Friday, November 27, 2009
On Nov. 2, my husband and I were working in the yard. Alongside of us was Buffy, our little Yorkie. We did not realize it, but Buffy had gotten too close to the road and a car came along and hit her. The car did not stop.

A woman named Shelia saw the accident and stopped. She picked Buffy up and brought her over to us.

She continually apologized for the loss of our little Buffy.

Heartbroken, we buried Buffy. Later that evening, we had an engagement for about two hours. When we returned home there was a beautiful bouquet of flowers with a sympathy card waiting for us. The card simply read ‘Shelia.’

Shelia, your act of kindness has meant so much to us during this time of grief. It gives us comfort to know that such a caring individual took her time to show us love when we needed it so much.

Thank you for your kindness, and may God bless you.

Chester and Marie Turner, Climax


What caught her eye drawing her to the road that spring day on May 3, 1979?

One would never know. But she never heard the sound of an automobile thundering down the road toward her. In a split second laden with sounds of screeching tires and a dull thud, it was all over.

Alice Mowat Whitney was dead.

The tragic news ricocheted through the hallways and classrooms of Sir James Whitney School for the Deaf in Belleville as teachers and students busied themselves in the day’s routine. Shock and grief gripped them as they found out the details of the fate of their dear pet who had lit up their days with a wag of her black tail and a glance from her warm, friendly eyes.

Donna Fano was a teacher at SJW at the time of the tragedy. She was in her classroom that morning when news of Alice’s death was announced over the school PA system. While she heard the details of the news from another teacher, she recalled that the students from different residences heard of the accident at breakfast time in the main school cafeteria.

A crossbreed of Newfoundland water dog, which originated in ancient times before the Europeans arrived in Canada, and Labrador, Alice first came into the lives of the staff and students at SJW when she was donated to the school by Farley Mowat in 1972. In the following years, she became the school’s live-in mascot dog.

Delving into Alice’s family history, Fano found an interesting lineage that made the SJW mascot even more special.

Alice’s father, Albert, was born in the Newfoundland out port of La Poille, noted Fano.

“He was one of the last of the ancient Newfoundland water dog stock. His mate was Victoria, a mostly Labrador lady; and the pair gave birth to Alice and the rest of the pups in 1971, where she (Alice) was petted by Pierre and Margaret Trudeau during a visit and perhaps would have become their dog if she had not been afflicted with loss of hearing.”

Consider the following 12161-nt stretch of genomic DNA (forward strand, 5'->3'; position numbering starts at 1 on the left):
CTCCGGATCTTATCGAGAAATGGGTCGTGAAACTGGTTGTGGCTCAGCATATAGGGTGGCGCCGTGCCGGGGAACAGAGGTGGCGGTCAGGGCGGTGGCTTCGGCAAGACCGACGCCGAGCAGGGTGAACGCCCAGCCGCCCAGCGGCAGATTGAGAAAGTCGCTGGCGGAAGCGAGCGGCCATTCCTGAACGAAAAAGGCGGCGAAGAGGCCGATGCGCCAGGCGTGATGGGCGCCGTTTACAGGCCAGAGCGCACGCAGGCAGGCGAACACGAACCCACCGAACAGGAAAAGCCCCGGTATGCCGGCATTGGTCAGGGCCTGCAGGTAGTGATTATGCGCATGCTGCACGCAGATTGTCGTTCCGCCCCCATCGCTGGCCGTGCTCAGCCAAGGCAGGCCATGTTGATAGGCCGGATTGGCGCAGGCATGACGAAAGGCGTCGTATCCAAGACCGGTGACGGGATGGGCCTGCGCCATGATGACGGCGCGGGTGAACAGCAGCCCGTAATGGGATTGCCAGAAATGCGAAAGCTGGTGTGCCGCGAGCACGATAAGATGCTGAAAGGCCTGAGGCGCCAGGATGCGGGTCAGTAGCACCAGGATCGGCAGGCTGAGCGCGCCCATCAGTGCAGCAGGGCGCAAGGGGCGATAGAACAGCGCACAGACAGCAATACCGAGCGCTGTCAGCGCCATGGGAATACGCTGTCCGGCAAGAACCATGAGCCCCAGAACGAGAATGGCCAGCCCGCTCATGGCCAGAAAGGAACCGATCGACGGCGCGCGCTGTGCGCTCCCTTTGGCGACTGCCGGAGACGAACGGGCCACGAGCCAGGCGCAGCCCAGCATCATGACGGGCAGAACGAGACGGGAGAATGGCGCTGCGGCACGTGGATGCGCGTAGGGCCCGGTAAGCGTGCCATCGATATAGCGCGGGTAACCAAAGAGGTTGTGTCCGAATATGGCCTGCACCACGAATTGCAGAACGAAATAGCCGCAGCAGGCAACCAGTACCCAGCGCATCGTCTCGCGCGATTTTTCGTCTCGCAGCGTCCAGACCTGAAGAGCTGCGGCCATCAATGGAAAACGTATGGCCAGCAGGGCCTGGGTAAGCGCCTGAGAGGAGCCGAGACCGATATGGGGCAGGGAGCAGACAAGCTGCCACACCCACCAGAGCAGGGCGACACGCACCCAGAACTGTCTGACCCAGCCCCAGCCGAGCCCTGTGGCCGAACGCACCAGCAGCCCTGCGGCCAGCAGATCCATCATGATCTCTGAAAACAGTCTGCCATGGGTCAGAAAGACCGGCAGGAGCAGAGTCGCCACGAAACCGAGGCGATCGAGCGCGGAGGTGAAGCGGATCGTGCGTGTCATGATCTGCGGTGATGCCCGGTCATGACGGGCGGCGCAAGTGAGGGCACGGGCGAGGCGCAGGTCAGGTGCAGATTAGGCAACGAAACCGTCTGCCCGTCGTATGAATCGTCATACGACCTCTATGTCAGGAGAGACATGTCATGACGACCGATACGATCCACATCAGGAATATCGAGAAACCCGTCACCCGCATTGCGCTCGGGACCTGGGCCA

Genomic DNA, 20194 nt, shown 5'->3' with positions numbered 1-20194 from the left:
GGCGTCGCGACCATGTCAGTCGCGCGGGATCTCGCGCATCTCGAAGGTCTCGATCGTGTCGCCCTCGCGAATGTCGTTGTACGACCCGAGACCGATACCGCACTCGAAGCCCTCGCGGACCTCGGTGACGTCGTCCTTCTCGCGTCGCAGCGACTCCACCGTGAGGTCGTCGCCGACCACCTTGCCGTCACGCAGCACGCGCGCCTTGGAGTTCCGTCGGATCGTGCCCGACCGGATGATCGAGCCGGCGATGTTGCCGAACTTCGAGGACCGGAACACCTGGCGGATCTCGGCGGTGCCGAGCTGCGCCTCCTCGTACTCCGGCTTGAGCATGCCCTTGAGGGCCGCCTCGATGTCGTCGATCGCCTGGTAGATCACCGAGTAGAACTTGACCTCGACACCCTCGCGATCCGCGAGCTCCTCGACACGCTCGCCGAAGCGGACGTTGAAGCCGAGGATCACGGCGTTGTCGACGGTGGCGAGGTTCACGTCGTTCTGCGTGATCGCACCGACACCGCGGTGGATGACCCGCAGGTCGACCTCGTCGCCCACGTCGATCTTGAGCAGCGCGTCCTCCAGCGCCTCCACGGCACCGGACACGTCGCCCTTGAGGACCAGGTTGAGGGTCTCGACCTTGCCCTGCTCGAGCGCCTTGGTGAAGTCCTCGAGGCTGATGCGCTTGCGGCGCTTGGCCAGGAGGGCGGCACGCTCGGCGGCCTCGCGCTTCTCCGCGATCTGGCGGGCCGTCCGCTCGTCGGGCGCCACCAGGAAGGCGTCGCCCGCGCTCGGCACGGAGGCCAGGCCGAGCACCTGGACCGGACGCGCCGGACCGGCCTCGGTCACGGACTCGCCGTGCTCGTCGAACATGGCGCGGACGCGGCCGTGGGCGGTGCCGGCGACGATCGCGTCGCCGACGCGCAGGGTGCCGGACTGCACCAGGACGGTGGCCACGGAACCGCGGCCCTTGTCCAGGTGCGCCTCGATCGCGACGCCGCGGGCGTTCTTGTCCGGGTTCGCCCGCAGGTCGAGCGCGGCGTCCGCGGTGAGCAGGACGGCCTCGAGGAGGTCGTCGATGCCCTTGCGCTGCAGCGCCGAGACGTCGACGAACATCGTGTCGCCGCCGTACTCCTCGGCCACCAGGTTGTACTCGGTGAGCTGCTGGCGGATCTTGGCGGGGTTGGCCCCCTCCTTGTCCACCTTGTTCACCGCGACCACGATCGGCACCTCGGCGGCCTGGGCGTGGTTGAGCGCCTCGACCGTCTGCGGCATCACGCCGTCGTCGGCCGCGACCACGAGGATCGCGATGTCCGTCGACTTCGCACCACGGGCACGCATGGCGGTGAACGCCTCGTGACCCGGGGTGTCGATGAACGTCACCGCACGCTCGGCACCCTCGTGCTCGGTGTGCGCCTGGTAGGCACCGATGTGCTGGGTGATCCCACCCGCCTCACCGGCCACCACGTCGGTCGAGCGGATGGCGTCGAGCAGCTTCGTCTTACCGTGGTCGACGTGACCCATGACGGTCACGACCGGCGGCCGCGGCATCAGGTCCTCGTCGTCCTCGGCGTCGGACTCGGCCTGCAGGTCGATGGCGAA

Instead, her brother, Farley Trudeau, went on to live as a member of Prime Minister Pierre Trudeau’s family for several years.

“Another brother travelled across the ocean as the companion of Premier Kosygin of the USSR. A third went to live with Canadian author Scott Symons, and another brother spent his adult life with Dr. Joe McGinnis, author and underwater expert and explorer,” noted Fano.

At the time of her death, Alice had become a familiar and beloved part of the school and was especially dear to all at the school for the deaf because she, too, was deaf.

Fano thought that Alice might have been the only deaf dog in North America to have been owned by a deaf school.

“The deaf students all thought it was so cool to have a deaf pet. Not very often would they be permitted pets in the residences,” recalled Fano. “She was very loving and affectionate, friendly and so agreeable.”

In an article published in The Intelligence in February 1976, a Mrs. Ryer, a counselor with whom Alice lived during the holidays,was noted to have observed:

“She learns more quickly than other dogs who hear,” she said. “Alice understands and obeys sign language to sit down, come here, lie down and let’s go for a walk.”

Alice was buried in Hodgson Woods located behind the present Sagonaska School.

“Students and staff grieved at the death of their school pet. The now-deceased Dr. J. Demeza gave the tribute at the dog’s funeral at the woods then the students and staff lined up to sprinkle soil on the grave,” recalled Fano.

A new tombstone was unveiled at the site of Alice’s grave on Oct. 20, 2009 at SJW.

“The first tombstone, made of cement, was made by Bruce Gomes, a student in the vocational shop in 1979 and was set up on Alice’s grave.” said Fano. “The tombstone lasted almost 20 years before it broke into sections from the weathering and was moved to the school archives and kept there until 2006. The current Manufacturing Technology teacher Norbert Irion had plans to replace the tombstone with a metal cage housing a slab of marble with sandblasted lettering on it but the school birthday committee decided to replace it with granite for more durability.”